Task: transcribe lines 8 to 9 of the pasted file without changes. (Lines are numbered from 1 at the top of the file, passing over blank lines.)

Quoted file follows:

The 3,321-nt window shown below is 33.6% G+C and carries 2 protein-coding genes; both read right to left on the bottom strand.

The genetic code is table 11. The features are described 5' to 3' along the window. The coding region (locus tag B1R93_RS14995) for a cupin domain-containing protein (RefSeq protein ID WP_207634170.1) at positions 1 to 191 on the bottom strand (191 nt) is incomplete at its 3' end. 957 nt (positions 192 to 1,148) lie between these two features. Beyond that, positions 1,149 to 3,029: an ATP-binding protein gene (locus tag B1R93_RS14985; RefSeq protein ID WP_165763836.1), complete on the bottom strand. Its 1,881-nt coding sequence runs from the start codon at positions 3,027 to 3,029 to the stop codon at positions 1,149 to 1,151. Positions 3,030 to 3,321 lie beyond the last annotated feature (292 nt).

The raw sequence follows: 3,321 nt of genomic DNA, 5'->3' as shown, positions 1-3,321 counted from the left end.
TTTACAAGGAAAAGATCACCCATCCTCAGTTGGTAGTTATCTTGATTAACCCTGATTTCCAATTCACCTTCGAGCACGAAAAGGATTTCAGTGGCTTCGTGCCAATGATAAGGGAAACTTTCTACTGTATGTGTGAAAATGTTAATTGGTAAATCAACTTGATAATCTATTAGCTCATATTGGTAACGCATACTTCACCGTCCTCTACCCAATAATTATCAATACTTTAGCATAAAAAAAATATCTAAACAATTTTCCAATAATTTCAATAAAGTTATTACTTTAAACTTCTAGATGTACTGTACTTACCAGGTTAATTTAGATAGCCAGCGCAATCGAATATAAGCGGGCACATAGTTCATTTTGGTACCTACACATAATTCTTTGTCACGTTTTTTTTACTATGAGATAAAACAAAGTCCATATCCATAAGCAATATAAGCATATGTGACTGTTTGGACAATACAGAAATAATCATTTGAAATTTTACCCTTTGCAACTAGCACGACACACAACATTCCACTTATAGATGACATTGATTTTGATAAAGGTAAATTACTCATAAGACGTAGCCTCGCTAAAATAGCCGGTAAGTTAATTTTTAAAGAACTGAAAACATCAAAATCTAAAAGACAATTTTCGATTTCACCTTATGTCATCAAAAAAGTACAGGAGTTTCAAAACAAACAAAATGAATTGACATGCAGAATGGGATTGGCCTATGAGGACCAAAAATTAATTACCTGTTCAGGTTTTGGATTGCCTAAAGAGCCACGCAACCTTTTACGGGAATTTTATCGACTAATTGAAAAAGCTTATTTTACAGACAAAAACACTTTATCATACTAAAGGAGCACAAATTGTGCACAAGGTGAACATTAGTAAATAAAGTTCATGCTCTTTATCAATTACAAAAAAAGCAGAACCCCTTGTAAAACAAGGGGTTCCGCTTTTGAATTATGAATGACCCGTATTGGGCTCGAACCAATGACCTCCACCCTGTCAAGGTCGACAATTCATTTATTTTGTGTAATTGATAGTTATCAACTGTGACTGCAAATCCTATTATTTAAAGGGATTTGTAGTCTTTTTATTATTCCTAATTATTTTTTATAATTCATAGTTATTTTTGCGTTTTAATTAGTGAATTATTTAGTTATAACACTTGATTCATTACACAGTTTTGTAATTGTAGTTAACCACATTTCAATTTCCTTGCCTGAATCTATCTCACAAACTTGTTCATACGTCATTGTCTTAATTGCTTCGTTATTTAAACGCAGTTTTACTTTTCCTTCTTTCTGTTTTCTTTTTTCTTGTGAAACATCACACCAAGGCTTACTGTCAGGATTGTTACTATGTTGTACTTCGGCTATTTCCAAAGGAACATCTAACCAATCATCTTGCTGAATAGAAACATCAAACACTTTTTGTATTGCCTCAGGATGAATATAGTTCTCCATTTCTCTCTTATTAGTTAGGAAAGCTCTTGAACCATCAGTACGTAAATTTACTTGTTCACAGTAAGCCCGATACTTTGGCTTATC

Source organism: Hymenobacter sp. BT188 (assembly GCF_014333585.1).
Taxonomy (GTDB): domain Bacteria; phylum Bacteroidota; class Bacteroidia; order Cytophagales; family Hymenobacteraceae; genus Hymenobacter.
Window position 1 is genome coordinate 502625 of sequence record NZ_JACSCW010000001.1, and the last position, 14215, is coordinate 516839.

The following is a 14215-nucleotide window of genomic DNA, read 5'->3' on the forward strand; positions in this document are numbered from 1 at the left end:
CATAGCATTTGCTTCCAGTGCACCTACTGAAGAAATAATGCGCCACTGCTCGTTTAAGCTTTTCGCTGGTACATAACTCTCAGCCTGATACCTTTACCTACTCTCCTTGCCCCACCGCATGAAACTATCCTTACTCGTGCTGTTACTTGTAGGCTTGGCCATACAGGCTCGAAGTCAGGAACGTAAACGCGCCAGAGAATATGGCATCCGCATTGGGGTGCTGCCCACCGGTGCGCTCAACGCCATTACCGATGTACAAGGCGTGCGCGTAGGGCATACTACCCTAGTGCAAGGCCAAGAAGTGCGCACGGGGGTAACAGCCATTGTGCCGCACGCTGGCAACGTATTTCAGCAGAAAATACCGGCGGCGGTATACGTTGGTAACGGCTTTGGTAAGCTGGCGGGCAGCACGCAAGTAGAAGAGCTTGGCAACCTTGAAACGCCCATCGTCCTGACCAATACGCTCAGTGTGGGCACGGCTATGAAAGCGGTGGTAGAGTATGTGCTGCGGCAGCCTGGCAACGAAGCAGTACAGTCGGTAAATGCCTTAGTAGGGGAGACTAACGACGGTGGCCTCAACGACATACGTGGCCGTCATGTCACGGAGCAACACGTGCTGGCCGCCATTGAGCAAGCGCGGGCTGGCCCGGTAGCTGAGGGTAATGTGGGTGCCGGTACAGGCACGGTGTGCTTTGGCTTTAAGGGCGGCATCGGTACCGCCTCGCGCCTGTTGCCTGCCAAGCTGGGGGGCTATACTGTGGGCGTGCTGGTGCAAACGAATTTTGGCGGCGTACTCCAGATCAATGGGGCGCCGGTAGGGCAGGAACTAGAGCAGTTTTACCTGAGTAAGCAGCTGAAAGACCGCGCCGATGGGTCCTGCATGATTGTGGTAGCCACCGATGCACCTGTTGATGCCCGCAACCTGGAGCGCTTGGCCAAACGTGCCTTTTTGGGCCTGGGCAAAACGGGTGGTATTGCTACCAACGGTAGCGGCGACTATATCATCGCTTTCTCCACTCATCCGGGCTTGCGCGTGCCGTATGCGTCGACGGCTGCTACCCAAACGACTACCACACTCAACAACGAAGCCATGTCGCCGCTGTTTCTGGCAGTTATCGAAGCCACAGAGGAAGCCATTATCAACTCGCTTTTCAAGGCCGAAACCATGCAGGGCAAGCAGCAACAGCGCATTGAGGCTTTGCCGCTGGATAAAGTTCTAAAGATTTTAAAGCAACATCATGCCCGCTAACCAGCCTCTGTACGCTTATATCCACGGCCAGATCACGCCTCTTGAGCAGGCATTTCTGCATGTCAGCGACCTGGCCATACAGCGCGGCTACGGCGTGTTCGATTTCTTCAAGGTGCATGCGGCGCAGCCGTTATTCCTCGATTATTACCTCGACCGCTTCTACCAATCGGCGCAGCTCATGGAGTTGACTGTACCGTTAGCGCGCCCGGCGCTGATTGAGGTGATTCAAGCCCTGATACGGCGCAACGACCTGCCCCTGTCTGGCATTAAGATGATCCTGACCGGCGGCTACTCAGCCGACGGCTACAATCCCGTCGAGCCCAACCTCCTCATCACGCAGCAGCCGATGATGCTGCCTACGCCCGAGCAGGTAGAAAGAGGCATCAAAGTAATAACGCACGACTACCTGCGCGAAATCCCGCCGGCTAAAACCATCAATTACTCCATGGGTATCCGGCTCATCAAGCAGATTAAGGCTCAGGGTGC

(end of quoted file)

The following is a 14215-nucleotide window of genomic DNA, read 5'->3' on the forward strand; positions in this document are numbered from 1 at the left end:
CATAGCATTTGCTTCCAGTGCACCTACTGAAGAAATAATGCGCCACTGCTCGTTTAAGCTTTTCGCTGGTACATAACTCTCAGCCTGATACCTTTACCTACTCTCCTTGCCCCACCGCATGAAACTATCCTTACTCGTGCTGTTACTTGTAGGCTTGGCCATACAGGCTCGAAGTCAGGAACGTAAACGCGCCAGAGAATATGGCATCCGCATTGGGGTGCTGCCCACCGGTGCGCTCAACGCCATTACCGATGTACAAGGCGTGCGCGTAGGGCATACTACCCTAGTGCAAGGCCAAGAAGTGCGCACGGGGGTAACAGCCATTGTGCCGCACGCTGGCAACGTATTTCAGCAGAAAATACCGGCGGCGGTATACGTTGGTAACGGCTTTGGTAAGCTGGCGGGCAGCACGCAAGTAGAAGAGCTTGGCAACCTTGAAACGCCCATCGTCCTGACCAATACGCTCAGTGTGGGCACGGCTATGAAAGCGGTGGTAGAGTATGTGCTGCGGCAGCCTGGCAACGAAGCAGTACAGTCGGTAAATGCCTTAGTAGGGGAGACTAACGACGGTGGCCTCAACGACATACGTGGCCGTCATGTCACGGAGCAACACGTGCTGGCCGCCATTGAGCAAGCGCGGGCTGGCCCGGTAGCTGAGGGTAATGTGGGTGCCGGTACAGGCACGGTGTGCTTTGGCTTTAAGGGCGGCATCGGTACCGCCTCGCGCCTGTTGCCTGCCAAGCTGGGGGGCTATACTGTGGGCGTGCTGGTGCAAACGAATTTTGGCGGCGTACTCCAGATCAATGGGGCGCCGGTAGGGCAGGAACTAGAGCAGTTTTACCTGAGTAAGCAGCTGAAAGACCGCGCCGATGGGTCCTGCATGATTGTGGTAGCCACCGATGCACCTGTTGATGCCCGCAACCTGGAGCGCTTGGCCAAACGTGCCTTTTTGGGCCTGGGCAAAACGGGTGGTATTGCTACCAACGGTAGCGGCGACTATATCATCGCTTTCTCCACTCATCCGGGCTTGCGCGTGCCGTATGCGTCGACGGCTGCTACCCAAACGACTACCACACTCAACAACGAAGCCATGTCGCCGCTGTTTCTGGCAGTTATCGAAGCCACAGAGGAAGCCATTATCAACTCGCTTTTCAAGGCCGAAACCATGCAGGGCAAGCAGCAACAGCGCATTGAGGCTTTGCCGCTGGATAAAGTTCTAAAGATTTTAAAGCAACATCATGCCCGCTAACCAGCCTCTGTACGCTTATATCCACGGCCAGATCACGCCTCTTGAGCAGGCATTTCTGCATGTCAGCGACCTGGCCATACAGCGCGGCTACGGCGTGTTCGATTTCTTCAAGGTGCATGCGGCGCAGCCGTTATTCCTCGATTATTACCTCGACCGCTTCTACCAATCGGCGCAGCTCATGGAGTTGACTGTACCGTTAGCGCGCCCGGCGCTGATTGAGGTGATTCAAGCCCTGATACGGCGCAACGACCTGCCCCTGTCTGGCATTAAGATGATCCTGACCGGCGGCTACTCAGCCGACGGCTACAATCCCGTCGAGCCCAACCTCCTCATCACGCAGCAGCCGATGATGCTGCCTACGCCCGAGCAGGTAGAAAGAGGCATCAAAGTAATAACGCACGACTACCTGCGCGAAATCCCGCCGGCTAAAACCATCAATTACTCCATGGGTATCCGGCTCATCAAGCAGATTAAGGCTCAGGGTGC